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The formation and demise of Kazakh khanate XV-XVI.

Two sons of Barak Khan, Janibek and Kirai, were quick to take advantage of Abu'l Khayr's reverses. As representatives of a rival claimant, they had been in opposition to Abu'l Khayr since he assumed power. In the mid-1460s Janibek and Kirai led the tribes of their supporters (remnants of the old White Horde) west from Mughulistan into the territory of Abu'l Khayr. With the support of the rulers of Mughulistan, they lay claim to pastureland in western Semirech'e from the lower Chu River valley across the Talas valley to the Betpak-Dala Desert. Abu'l Khayr refused to recognize Janibek's claim over this territory and led an expedition to oppose him; Abu'l Khayr and his son, Shaikh Haidar, died fighting Janibek's troops in 1468. Abu'l Khayr was succeeded by his grandson, Muhammad Shaybani (reigned 1468-1510), who occupied Samarkand and Bukhara and established the Shaybanid dynasty. Fighting between the Uzbeks and Kazakhs continued for most of the remainder of the fifteenth century. In the process, the nomadic economy of Syr Darya and Semirech'e was severely disrupted, animals were killed, and towns and trading posts were plundered. It is hard to date the formation of a Kazakh khanate precisely, since none of the contemporary accounts of the late fifteenth century paid much attention to the steppe. The official Soviet history of Kazakhstan considers Janibek the first Kazakh khan, holding that, upon Janibek's death in 1480, Kirai's son Buyun-duk (reigned 1480-1511) was elected his successor. Other sources maintain that Kirai was the first elected khan, ruling until his death in 1488, when he was succeeded by Buyunduk.12 Regardless of which account is correct, clearly the Uzbek-Kazakh rivalry continued throughout the last quarter of the fifteenth century as Muhammad Shaybani and Buyunduk competed for control of the Syr Darya cities. The largest and most important city, Yasi (later called Turkestan), became the headquarters of the Kazakh khan. The rivalry ended temporarily when the two rulers signed a peace treaty in 1500. Peace allowed Shaybani to turn his attentions south, ^:o the conquest of Bukhara and Samarkand.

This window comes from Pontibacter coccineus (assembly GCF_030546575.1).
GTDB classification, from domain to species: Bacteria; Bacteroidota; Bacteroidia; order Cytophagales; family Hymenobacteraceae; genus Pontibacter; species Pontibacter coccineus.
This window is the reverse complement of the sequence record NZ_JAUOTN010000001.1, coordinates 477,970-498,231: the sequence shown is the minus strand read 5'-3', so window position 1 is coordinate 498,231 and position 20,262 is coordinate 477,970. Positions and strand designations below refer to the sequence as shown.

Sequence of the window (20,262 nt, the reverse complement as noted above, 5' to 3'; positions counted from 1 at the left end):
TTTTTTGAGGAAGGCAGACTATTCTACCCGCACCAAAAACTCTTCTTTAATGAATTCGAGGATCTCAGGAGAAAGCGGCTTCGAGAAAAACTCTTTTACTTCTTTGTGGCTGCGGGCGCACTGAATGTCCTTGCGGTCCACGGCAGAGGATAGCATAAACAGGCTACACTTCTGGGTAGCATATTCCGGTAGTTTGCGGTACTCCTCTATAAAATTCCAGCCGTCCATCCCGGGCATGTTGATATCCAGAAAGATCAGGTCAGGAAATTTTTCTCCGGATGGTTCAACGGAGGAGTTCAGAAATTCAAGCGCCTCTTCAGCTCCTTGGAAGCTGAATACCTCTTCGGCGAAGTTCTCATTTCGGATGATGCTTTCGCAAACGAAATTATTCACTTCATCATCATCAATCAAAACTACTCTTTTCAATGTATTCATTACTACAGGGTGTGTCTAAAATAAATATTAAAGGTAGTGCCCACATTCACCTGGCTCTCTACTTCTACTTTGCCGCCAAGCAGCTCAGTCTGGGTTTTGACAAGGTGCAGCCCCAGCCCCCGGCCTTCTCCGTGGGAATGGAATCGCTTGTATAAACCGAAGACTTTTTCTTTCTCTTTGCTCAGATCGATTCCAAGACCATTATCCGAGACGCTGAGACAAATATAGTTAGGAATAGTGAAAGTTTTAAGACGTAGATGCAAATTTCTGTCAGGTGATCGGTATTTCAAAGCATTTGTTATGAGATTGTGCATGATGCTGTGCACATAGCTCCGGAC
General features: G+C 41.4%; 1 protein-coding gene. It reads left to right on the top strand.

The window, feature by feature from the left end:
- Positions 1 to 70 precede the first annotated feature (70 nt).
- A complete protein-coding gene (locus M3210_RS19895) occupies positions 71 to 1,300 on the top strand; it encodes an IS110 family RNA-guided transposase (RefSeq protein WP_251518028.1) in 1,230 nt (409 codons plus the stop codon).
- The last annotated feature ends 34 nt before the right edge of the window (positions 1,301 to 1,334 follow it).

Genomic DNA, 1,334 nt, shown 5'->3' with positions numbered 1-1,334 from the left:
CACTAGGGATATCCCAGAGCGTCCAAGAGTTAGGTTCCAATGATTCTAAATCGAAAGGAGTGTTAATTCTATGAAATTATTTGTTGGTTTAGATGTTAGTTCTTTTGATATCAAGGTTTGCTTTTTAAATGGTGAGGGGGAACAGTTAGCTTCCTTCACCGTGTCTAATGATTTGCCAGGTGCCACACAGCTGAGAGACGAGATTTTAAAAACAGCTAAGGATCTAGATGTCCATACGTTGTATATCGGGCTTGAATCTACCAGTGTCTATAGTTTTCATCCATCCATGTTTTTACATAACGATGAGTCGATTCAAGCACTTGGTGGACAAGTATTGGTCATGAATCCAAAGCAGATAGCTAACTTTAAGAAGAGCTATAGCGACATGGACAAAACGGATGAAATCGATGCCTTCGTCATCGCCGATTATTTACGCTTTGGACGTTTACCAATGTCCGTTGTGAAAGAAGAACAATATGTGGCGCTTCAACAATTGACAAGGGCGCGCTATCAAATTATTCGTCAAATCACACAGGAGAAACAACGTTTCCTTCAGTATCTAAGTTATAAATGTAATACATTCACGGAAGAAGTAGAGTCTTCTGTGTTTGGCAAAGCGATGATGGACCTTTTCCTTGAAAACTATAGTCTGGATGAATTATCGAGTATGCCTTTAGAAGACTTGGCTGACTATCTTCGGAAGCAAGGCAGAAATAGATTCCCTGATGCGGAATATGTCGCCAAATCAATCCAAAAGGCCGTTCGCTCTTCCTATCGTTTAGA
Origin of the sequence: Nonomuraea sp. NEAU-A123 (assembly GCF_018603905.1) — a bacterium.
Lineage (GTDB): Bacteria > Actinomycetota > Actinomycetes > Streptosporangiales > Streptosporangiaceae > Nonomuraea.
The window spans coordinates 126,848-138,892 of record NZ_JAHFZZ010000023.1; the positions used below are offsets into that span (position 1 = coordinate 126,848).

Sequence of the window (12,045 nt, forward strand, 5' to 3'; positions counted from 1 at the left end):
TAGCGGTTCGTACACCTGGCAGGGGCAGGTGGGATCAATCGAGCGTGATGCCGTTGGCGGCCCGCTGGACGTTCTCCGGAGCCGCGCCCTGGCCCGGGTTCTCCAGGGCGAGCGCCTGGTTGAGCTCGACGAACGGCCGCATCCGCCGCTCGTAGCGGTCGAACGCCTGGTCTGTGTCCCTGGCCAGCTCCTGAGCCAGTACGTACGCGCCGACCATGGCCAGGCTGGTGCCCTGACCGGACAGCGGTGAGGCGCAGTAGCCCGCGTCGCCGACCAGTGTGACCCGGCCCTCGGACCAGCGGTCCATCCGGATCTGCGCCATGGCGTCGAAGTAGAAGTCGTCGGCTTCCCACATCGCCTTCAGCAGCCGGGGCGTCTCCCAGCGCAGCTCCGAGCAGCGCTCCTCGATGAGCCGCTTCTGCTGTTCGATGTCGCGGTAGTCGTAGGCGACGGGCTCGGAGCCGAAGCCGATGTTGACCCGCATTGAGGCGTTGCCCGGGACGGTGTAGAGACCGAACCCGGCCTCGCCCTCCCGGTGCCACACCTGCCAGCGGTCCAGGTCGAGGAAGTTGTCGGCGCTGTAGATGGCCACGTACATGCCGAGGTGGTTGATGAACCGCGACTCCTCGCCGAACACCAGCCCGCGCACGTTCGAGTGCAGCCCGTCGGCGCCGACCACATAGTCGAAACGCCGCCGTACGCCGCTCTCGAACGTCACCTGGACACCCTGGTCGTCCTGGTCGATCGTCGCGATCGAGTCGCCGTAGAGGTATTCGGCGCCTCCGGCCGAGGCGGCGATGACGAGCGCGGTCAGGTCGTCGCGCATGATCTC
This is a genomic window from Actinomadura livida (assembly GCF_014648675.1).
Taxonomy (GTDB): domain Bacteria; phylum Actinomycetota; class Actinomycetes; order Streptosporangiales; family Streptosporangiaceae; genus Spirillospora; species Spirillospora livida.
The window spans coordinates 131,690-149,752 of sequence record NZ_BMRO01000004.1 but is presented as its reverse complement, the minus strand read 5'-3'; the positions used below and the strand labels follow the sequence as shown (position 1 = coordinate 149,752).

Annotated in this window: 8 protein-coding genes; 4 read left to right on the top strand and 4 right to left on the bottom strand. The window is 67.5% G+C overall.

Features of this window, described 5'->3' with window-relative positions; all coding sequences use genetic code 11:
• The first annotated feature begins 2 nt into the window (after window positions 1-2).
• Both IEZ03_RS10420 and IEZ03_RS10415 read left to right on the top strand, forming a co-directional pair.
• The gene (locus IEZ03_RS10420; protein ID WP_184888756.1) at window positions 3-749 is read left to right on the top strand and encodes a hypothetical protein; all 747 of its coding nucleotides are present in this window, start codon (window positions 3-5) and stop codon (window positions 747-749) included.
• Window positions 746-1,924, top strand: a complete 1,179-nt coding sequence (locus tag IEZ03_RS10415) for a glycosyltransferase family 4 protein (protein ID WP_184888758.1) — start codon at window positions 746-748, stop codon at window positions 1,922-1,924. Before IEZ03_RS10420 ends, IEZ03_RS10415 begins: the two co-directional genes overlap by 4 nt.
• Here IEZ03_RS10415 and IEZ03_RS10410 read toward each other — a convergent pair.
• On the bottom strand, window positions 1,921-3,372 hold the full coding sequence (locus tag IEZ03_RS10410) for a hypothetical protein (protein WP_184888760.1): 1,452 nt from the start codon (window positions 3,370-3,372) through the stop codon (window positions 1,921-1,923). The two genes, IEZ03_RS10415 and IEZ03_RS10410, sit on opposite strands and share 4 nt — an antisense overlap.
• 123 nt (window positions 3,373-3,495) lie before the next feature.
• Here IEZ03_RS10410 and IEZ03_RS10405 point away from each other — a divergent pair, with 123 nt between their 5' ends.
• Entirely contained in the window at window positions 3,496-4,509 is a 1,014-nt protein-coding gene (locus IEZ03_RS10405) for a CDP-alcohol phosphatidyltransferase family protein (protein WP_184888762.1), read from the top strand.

Date: 2014-12-22; view: 654

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The Mongol conquest of the territory of Kazakhstan and the consequences of the invasion. | The first Kazakh Khans and Kazakh Khanate in the XY-XVI centuries.
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